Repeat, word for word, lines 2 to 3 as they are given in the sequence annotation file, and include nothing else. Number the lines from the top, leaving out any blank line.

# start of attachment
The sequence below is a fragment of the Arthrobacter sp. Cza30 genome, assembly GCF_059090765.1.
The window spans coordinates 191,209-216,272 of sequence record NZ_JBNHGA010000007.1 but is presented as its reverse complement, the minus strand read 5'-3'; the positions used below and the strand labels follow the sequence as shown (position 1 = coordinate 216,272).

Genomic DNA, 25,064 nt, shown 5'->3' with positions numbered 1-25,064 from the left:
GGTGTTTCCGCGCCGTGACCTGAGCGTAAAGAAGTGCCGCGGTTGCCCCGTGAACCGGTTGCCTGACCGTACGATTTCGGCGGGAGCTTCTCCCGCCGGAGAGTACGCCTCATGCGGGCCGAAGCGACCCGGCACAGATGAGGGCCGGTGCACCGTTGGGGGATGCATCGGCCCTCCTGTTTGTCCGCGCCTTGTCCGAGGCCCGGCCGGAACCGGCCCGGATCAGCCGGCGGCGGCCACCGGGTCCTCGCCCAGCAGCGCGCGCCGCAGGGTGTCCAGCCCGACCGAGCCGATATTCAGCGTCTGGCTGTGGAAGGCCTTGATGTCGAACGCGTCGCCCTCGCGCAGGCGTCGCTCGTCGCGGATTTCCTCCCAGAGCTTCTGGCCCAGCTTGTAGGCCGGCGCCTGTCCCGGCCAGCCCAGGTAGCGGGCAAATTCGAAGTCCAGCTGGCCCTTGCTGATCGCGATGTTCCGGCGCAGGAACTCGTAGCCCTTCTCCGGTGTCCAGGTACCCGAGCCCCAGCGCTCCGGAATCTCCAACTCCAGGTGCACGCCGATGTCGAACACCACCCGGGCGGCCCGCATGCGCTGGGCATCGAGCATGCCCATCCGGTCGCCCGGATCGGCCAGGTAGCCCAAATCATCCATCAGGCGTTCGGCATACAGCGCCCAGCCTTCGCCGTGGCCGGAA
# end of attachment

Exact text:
The window spans coordinates 191,209-216,272 of sequence record NZ_JBNHGA010000007.1 but is presented as its reverse complement, the minus strand read 5'-3'; the positions used below and the strand labels follow the sequence as shown (position 1 = coordinate 216,272).

Genomic DNA, 25,064 nt, shown 5'->3' with positions numbered 1-25,064 from the left: